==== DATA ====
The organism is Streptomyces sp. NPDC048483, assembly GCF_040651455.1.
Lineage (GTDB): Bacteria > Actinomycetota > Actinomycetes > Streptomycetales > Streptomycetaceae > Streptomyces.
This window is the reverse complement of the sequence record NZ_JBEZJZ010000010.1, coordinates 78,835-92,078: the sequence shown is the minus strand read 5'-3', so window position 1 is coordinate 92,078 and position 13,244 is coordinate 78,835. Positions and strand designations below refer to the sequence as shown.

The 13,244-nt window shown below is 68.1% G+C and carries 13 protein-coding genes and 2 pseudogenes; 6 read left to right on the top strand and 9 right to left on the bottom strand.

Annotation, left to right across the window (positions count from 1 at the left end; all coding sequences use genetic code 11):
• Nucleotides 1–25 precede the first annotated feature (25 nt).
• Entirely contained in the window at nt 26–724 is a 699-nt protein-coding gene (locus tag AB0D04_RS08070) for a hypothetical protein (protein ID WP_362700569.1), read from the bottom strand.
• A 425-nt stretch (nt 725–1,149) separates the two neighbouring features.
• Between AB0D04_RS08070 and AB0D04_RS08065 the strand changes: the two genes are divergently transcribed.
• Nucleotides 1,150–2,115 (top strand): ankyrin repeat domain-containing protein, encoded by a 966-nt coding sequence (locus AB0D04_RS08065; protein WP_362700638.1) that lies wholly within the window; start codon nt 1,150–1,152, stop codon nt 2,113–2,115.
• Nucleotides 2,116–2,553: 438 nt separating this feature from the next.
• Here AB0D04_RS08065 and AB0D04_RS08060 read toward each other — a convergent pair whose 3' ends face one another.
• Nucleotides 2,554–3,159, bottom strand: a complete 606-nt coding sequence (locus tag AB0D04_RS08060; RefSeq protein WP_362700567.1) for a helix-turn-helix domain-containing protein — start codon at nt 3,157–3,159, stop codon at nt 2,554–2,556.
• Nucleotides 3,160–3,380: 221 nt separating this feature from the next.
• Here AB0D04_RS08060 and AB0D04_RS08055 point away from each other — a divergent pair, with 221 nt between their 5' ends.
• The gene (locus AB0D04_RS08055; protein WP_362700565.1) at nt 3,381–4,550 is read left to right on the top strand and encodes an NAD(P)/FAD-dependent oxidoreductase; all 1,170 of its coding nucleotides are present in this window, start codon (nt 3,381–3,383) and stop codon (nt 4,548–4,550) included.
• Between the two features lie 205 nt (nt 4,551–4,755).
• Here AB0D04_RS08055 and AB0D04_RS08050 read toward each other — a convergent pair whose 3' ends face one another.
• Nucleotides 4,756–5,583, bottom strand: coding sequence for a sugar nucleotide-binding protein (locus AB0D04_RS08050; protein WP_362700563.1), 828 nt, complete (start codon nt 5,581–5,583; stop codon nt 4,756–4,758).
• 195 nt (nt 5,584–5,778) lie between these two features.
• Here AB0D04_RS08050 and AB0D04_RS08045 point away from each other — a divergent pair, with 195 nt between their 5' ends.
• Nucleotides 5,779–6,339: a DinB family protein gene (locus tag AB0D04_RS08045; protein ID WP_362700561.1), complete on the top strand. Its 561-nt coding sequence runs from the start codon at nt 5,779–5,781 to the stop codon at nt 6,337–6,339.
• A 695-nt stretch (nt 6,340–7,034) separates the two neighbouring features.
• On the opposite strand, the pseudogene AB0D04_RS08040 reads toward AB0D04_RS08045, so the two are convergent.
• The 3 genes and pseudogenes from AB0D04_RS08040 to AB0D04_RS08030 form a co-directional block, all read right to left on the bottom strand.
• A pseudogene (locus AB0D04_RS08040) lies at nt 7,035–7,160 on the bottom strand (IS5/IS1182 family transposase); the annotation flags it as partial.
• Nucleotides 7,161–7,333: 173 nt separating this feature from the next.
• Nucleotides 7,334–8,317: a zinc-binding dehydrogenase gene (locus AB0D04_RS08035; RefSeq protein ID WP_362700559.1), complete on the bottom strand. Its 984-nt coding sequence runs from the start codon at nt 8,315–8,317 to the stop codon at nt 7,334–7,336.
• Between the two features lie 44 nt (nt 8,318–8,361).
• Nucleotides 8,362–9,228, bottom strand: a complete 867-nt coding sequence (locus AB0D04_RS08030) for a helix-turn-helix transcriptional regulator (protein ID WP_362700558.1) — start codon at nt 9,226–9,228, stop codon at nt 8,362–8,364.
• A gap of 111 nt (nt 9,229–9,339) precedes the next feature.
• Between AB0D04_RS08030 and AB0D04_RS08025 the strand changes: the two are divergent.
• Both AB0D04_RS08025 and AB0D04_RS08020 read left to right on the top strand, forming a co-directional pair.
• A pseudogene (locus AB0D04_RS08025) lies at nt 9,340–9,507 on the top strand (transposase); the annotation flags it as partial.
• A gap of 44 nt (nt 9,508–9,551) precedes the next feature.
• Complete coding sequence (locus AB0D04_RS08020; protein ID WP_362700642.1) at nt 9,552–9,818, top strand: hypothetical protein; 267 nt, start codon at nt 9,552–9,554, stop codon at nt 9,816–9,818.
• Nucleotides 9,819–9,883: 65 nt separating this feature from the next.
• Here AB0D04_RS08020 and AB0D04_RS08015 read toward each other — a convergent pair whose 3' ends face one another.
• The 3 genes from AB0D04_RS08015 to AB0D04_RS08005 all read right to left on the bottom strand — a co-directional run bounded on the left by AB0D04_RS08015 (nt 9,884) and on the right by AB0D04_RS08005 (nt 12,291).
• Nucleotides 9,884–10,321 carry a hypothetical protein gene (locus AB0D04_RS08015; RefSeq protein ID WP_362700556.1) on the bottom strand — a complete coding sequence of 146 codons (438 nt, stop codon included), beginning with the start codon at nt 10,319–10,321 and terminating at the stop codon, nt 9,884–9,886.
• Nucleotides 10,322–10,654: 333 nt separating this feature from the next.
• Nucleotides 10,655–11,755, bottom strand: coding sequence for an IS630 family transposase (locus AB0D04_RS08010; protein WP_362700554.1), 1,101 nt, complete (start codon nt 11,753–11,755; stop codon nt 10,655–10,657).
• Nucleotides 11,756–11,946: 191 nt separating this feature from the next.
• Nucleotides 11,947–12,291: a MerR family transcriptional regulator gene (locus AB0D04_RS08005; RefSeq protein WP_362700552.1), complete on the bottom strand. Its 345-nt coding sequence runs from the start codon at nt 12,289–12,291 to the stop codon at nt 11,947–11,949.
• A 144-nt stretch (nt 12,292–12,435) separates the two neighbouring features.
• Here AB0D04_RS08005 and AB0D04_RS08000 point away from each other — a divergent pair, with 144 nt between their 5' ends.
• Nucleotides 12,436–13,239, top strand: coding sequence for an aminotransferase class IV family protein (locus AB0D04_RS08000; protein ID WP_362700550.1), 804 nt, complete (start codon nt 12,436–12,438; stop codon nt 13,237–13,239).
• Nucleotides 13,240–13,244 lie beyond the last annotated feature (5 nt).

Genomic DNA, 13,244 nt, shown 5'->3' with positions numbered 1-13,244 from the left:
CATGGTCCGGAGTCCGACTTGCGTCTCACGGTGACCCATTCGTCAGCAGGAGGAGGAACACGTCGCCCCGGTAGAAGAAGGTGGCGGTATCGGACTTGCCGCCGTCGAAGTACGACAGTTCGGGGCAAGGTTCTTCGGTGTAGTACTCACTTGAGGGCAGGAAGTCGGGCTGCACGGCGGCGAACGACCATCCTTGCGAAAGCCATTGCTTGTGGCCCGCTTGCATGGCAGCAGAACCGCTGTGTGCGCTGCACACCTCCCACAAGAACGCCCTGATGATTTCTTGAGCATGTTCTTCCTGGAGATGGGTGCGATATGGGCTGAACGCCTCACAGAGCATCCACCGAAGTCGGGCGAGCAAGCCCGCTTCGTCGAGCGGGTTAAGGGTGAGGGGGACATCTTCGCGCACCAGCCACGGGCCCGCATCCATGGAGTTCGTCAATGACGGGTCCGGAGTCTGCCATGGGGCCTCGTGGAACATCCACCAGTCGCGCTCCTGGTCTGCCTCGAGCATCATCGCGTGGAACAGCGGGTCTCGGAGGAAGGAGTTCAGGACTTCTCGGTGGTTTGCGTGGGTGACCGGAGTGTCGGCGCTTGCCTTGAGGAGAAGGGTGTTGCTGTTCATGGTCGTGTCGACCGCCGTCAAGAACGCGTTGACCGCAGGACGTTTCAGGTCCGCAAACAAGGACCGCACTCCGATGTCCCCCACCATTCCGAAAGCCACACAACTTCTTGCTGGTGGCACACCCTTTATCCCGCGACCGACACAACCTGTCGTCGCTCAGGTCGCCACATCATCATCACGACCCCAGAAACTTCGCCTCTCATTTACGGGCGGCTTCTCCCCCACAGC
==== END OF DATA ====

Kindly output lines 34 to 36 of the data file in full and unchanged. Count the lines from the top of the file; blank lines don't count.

• A pseudogene (locus AB0D04_RS08025) lies at nt 9,340–9,507 on the top strand (transposase); the annotation flags it as partial.
• A gap of 44 nt (nt 9,508–9,551) precedes the next feature.
• Complete coding sequence (locus AB0D04_RS08020; protein ID WP_362700642.1) at nt 9,552–9,818, top strand: hypothetical protein; 267 nt, start codon at nt 9,552–9,554, stop codon at nt 9,816–9,818.